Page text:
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Russian Jets: Multibillion-Euro court battle begins in Dublin

Russian Jets: Multibillion-Euro court battle begins in Dublin

Russian Jets: Multibillion-Euro court battle begins in Dublin

Russian Jets: Multibillion-Euro court battle begins in Dublin

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  • The world’s largest aircraft lessors are suing insurers over losses of at least $8 billion due to jets stranded in Russia.
  • Insurers contesting the claims include Lloyd’s of London, Chubb, and Fidelis.
  • AerCap, the world’s biggest aircraft lessor, is pursuing its claims through London’s High Court.
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In a Dublin courtroom on Tuesday, some of the world’s largest aircraft lessors faced off against their insurers, marking the start of a months-long battle over around 2.5 billion euros ($2.7 billion) of insurance claims related to jets stranded in Russia.

Dozens of insurers around the world are being sued by lessors over losses of at least $8 billion after more than 400 planes were prevented from leaving Russia when Western sanctions over Moscow’s war in Ukraine forced the termination of their leases.

SMBC, Avolon, BOC Aviation, CDB Aviation, Nordic Aviation Capital, and Carlyle Aviation Partners, among others, are pursuing their claims in Ireland, where more than 60 percent of the world’s leased aircraft are owned or managed. Insurers contesting the claims include Lloyd’s of London, Chubb, and Fidelis.

Some insurers are balking at payouts, alleging that there has not yet been a physical loss of the planes or that the planes are still in the process of being repossessed. Others have argued that lessors voluntarily ended leasing agreements or that Western sanctions prevent insurers from providing cover.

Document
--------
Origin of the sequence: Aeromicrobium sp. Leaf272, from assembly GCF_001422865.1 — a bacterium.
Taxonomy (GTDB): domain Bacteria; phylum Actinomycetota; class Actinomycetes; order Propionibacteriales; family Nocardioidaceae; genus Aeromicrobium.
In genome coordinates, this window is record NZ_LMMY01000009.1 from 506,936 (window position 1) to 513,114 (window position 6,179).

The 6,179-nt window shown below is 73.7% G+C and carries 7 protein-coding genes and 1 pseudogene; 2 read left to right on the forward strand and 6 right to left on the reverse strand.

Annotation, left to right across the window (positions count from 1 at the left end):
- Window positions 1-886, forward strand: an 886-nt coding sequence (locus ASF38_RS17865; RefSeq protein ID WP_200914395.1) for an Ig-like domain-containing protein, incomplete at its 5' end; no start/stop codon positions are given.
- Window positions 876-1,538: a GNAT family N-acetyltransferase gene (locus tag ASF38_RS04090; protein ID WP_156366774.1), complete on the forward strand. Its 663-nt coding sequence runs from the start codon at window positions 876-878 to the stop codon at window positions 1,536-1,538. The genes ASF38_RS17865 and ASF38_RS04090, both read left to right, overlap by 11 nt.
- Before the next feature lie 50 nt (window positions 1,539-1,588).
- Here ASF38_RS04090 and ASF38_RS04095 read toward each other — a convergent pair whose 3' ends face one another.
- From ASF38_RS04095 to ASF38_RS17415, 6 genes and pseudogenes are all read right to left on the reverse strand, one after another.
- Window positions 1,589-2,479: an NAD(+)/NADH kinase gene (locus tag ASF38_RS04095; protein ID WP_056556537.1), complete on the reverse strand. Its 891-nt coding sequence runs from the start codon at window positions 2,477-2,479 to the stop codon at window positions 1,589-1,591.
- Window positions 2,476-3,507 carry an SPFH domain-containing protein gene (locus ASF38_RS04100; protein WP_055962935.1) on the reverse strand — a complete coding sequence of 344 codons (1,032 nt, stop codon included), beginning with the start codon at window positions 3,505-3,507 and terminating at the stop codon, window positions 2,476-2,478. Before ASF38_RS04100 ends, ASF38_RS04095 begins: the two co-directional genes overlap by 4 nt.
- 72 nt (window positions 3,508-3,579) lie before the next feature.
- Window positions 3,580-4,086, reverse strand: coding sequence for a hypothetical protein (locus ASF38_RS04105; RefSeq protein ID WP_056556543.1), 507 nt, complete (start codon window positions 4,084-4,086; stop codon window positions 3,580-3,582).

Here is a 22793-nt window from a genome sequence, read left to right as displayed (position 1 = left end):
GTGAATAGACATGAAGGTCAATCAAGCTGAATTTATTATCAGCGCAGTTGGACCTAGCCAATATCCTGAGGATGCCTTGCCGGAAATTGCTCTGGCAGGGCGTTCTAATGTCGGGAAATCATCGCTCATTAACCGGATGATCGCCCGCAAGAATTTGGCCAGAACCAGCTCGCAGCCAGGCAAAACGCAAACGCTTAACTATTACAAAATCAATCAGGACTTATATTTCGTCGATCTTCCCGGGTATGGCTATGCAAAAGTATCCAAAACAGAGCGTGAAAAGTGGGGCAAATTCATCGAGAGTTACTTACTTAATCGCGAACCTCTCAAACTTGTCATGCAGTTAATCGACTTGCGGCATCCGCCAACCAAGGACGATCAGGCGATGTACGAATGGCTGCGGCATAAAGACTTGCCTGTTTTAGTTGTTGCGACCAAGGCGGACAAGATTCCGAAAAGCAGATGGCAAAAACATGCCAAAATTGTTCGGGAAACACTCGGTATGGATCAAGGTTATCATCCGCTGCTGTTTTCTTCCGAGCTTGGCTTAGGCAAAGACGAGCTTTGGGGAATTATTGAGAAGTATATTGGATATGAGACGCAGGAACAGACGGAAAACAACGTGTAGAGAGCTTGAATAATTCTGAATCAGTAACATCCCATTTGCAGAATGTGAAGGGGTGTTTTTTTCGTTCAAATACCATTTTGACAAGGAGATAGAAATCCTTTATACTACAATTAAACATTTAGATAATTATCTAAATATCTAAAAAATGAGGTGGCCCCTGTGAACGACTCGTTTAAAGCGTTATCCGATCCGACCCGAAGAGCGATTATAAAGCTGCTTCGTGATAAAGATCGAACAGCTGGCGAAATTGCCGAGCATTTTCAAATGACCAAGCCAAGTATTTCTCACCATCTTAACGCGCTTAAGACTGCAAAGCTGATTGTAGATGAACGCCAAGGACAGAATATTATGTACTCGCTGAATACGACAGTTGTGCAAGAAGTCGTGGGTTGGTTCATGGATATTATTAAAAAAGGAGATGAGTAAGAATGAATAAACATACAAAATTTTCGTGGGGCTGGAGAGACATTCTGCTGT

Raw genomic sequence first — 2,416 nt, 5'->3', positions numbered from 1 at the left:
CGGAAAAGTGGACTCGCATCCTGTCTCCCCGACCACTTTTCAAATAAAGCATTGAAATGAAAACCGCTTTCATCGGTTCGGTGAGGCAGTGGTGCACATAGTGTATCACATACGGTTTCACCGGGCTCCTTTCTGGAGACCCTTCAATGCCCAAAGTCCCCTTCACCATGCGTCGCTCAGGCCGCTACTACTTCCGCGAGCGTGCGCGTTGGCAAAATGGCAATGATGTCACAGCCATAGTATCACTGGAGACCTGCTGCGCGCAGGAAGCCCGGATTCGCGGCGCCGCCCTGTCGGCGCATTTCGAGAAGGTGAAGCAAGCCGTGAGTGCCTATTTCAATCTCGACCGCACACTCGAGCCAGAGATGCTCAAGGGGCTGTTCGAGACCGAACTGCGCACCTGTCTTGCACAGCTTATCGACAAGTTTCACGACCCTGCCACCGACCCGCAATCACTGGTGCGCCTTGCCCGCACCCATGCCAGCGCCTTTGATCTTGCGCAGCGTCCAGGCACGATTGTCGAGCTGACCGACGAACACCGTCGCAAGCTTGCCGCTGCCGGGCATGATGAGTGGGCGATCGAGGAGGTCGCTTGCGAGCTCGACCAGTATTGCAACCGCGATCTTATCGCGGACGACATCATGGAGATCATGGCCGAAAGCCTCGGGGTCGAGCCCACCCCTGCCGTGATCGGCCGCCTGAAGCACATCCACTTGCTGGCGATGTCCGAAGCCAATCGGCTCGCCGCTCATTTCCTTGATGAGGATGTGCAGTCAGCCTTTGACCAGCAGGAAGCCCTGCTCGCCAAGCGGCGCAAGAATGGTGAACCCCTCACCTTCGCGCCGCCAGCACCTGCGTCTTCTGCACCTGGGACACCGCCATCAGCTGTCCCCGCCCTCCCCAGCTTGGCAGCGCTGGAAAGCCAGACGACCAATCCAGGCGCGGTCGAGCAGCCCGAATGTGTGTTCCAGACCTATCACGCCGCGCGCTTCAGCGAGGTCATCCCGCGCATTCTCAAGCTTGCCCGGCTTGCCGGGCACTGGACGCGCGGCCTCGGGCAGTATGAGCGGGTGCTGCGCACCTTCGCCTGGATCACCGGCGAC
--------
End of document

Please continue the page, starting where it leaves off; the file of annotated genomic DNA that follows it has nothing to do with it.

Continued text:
Senior Counsel Paul Gallagher, representing four lessors, told the court in an opening statement that the variety of arguments made by lawyers — including whether the issue only relates to narrower “war risk” policies or also to broader “all-risk” insurance — is “bewildering and confusing.”

“Insurers cannot agree on the meaning of their policies,” said Gallagher, the first to speak in an opening by lessors that is to run until June 19. Expectations are that the case will last around seven months.

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According to a courts service spokesperson, the case is the largest ever heard in Ireland by several lawyers and is being held in a makeshift court because no courtroom in the country is large enough to accommodate the 180 legal professionals expected to attend each day.

On Tuesday, court officials allowed around 50 lawyers into a courtroom located in an open-plan office, with a similar number watching via a video link in an adjoining former canteen.

Irish-based AerCap, the world’s biggest aircraft lessor, is pursuing its insurance claims through London’s High Court, with what its lawyers have described as a “mega trial” scheduled to start in October. Other lessors have taken cases to the United States. Since launching their lawsuits, lessors have secured settlements with Russia totaling more than $2.5 billion for more than 100 jets, with ownership transferred to Russian airlines.

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